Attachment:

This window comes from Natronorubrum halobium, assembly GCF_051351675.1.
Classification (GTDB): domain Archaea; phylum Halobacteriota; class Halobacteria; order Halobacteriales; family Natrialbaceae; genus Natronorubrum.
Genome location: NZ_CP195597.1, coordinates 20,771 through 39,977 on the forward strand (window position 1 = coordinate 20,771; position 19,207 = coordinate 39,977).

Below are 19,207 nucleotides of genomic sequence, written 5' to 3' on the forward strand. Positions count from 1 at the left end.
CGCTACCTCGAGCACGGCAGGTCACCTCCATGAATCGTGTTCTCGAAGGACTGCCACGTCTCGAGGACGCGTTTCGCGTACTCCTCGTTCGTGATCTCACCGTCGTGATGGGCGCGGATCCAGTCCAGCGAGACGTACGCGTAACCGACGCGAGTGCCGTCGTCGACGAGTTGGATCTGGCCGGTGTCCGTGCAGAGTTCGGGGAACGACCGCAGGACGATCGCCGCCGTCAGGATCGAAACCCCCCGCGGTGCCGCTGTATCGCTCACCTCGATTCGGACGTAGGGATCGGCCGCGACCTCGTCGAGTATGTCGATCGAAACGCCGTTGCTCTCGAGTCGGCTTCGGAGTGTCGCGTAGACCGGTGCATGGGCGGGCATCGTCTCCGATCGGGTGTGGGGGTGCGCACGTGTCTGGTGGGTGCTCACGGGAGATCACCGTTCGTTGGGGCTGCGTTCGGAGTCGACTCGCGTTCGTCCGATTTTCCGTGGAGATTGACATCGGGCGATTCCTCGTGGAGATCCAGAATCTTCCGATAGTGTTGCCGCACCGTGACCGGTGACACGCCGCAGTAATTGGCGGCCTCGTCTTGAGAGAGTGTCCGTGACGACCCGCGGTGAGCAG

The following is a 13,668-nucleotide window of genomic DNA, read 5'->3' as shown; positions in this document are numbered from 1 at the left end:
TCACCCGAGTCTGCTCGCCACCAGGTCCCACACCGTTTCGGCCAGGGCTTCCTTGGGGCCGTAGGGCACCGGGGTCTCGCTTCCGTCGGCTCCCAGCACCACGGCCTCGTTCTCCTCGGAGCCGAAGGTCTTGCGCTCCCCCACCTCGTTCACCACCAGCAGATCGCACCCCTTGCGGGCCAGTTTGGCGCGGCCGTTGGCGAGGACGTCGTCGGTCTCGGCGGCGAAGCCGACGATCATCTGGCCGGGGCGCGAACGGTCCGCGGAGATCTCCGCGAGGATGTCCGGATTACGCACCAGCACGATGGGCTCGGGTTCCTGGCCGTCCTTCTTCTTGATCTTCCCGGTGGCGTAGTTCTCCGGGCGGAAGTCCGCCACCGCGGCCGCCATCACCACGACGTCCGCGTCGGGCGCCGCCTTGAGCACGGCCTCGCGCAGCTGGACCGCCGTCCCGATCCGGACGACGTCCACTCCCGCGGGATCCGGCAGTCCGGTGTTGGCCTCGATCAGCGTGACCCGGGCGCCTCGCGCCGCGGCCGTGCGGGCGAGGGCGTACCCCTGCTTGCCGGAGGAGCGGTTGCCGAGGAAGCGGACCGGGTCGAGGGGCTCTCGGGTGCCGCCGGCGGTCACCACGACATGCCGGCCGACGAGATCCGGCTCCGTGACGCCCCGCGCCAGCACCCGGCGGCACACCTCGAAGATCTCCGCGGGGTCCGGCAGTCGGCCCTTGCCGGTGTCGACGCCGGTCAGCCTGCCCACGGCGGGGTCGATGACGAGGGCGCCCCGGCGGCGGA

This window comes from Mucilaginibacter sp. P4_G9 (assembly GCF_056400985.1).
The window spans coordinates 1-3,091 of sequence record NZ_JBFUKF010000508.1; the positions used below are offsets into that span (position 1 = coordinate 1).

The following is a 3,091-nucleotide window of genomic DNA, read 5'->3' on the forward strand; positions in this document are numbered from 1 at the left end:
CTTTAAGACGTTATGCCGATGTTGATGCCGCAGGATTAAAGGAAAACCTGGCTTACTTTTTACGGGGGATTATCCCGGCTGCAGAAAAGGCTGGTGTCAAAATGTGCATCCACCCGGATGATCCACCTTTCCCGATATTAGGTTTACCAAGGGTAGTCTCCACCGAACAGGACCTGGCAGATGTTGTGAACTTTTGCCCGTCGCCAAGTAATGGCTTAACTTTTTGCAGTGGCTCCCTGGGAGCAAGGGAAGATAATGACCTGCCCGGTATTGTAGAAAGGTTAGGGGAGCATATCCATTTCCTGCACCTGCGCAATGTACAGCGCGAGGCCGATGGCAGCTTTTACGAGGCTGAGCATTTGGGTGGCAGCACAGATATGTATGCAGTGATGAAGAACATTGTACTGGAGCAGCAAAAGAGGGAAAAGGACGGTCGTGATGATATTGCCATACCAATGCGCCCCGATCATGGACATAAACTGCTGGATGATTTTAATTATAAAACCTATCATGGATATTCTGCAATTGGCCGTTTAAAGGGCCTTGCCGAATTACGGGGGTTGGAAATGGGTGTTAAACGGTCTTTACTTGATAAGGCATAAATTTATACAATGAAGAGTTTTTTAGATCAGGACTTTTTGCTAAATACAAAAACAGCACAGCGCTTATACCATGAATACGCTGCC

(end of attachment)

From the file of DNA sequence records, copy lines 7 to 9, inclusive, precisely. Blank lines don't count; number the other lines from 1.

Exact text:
TCACCCGAGTCTGCTCGCCACCAGGTCCCACACCGTTTCGGCCAGGGCTTCCTTGGGGCCGTAGGGCACCGGGGTCTCGCTTCCGTCGGCTCCCAGCACCACGGCCTCGTTCTCCTCGGAGCCGAAGGTCTTGCGCTCCCCCACCTCGTTCACCACCAGCAGATCGCACCCCTTGCGGGCCAGTTTGGCGCGGCCGTTGGCGAGGACGTCGTCGGTCTCGGCGGCGAAGCCGACGATCATCTGGCCGGGGCGCGAACGGTCCGCGGAGATCTCCGCGAGGATGTCCGGATTACGCACCAGCACGATGGGCTCGGGTTCCTGGCCGTCCTTCTTCTTGATCTTCCCGGTGGCGTAGTTCTCCGGGCGGAAGTCCGCCACCGCGGCCGCCATCACCACGACGTCCGCGTCGGGCGCCGCCTTGAGCACGGCCTCGCGCAGCTGGACCGCCGTCCCGATCCGGACGACGTCCACTCCCGCGGGATCCGGCAGTCCGGTGTTGGCCTCGATCAGCGTGACCCGGGCGCCTCGCGCCGCGGCCGTGCGGGCGAGGGCGTACCCCTGCTTGCCGGAGGAGCGGTTGCCGAGGAAGCGGACCGGGTCGAGGGGCTCTCGGGTGCCGCCGGCGGTCACCACGACATGCCGGCCGACGAGATCCGGCTCCGTGACGCCCCGCGCCAGCACCCGGCGGCACACCTCGAAGATCTCCGCGGGGTCCGGCAGTCGGCCCTTGCCGGTGTCGACGCCGGTCAGCCTGCCCACGGCGGGGTCGATGACGAGGGCGCCCCGGCGGCGGA

This window comes from Mucilaginibacter sp. P4_G9 (assembly GCF_056400985.1).
The window spans coordinates 1-3,091 of sequence record NZ_JBFUKF010000508.1; the positions used below are offsets into that span (position 1 = coordinate 1).